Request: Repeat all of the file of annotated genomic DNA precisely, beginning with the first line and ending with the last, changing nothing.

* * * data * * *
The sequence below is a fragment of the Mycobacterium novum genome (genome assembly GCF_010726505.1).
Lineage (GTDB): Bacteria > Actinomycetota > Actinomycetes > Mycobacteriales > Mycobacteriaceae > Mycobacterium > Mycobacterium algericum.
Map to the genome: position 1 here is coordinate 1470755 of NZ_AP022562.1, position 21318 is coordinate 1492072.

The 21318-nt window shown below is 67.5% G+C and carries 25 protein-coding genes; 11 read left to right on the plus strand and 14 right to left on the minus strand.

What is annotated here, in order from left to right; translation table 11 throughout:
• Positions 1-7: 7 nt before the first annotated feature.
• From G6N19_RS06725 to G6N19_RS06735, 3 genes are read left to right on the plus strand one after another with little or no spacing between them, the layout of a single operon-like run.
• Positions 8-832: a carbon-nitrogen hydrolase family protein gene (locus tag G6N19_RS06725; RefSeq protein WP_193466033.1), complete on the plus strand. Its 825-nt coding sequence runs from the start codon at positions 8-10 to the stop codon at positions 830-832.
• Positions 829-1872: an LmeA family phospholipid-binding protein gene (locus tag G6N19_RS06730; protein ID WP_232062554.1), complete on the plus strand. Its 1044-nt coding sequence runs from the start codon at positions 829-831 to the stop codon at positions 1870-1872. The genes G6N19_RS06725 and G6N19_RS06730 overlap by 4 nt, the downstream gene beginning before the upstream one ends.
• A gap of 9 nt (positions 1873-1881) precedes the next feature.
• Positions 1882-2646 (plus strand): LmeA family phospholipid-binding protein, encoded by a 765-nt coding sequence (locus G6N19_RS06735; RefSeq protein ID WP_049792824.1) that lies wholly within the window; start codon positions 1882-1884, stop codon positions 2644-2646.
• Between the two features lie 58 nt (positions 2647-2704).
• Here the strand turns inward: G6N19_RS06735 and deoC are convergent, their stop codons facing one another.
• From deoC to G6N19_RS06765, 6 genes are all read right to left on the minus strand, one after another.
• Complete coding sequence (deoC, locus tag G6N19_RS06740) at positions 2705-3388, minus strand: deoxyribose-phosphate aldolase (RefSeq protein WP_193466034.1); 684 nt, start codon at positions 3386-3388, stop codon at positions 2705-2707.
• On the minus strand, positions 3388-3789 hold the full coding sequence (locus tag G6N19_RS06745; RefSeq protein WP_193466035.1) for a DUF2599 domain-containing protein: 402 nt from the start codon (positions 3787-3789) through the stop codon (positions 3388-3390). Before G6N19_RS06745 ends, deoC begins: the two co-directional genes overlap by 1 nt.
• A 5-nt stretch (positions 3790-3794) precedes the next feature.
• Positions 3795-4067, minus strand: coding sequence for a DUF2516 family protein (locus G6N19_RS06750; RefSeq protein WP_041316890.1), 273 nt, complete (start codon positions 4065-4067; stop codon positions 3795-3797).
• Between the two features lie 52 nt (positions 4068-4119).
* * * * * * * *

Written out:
The sequence below is a fragment of the Mycobacterium novum genome (genome assembly GCF_010726505.1).
Lineage (GTDB): Bacteria > Actinomycetota > Actinomycetes > Mycobacteriales > Mycobacteriaceae > Mycobacterium > Mycobacterium algericum.
Map to the genome: position 1 here is coordinate 1470755 of NZ_AP022562.1, position 21318 is coordinate 1492072.

The 21318-nt window shown below is 67.5% G+C and carries 25 protein-coding genes; 11 read left to right on the plus strand and 14 right to left on the minus strand.

What is annotated here, in order from left to right; translation table 11 throughout:
• Positions 1-7: 7 nt before the first annotated feature.
• From G6N19_RS06725 to G6N19_RS06735, 3 genes are read left to right on the plus strand one after another with little or no spacing between them, the layout of a single operon-like run.
• Positions 8-832: a carbon-nitrogen hydrolase family protein gene (locus tag G6N19_RS06725; RefSeq protein WP_193466033.1), complete on the plus strand. Its 825-nt coding sequence runs from the start codon at positions 8-10 to the stop codon at positions 830-832.
• Positions 829-1872: an LmeA family phospholipid-binding protein gene (locus tag G6N19_RS06730; protein ID WP_232062554.1), complete on the plus strand. Its 1044-nt coding sequence runs from the start codon at positions 829-831 to the stop codon at positions 1870-1872. The genes G6N19_RS06725 and G6N19_RS06730 overlap by 4 nt, the downstream gene beginning before the upstream one ends.
• A gap of 9 nt (positions 1873-1881) precedes the next feature.
• Positions 1882-2646 (plus strand): LmeA family phospholipid-binding protein, encoded by a 765-nt coding sequence (locus G6N19_RS06735; RefSeq protein ID WP_049792824.1) that lies wholly within the window; start codon positions 1882-1884, stop codon positions 2644-2646.
• Between the two features lie 58 nt (positions 2647-2704).
• Here the strand turns inward: G6N19_RS06735 and deoC are convergent, their stop codons facing one another.
• From deoC to G6N19_RS06765, 6 genes are all read right to left on the minus strand, one after another.
• Complete coding sequence (deoC, locus tag G6N19_RS06740) at positions 2705-3388, minus strand: deoxyribose-phosphate aldolase (RefSeq protein WP_193466034.1); 684 nt, start codon at positions 3386-3388, stop codon at positions 2705-2707.
• On the minus strand, positions 3388-3789 hold the full coding sequence (locus tag G6N19_RS06745; RefSeq protein WP_193466035.1) for a DUF2599 domain-containing protein: 402 nt from the start codon (positions 3787-3789) through the stop codon (positions 3388-3390). Before G6N19_RS06745 ends, deoC begins: the two co-directional genes overlap by 1 nt.
• A 5-nt stretch (positions 3790-3794) precedes the next feature.
• Positions 3795-4067, minus strand: coding sequence for a DUF2516 family protein (locus G6N19_RS06750; RefSeq protein WP_041316890.1), 273 nt, complete (start codon positions 4065-4067; stop codon positions 3795-3797).
• Between the two features lie 52 nt (positions 4068-4119).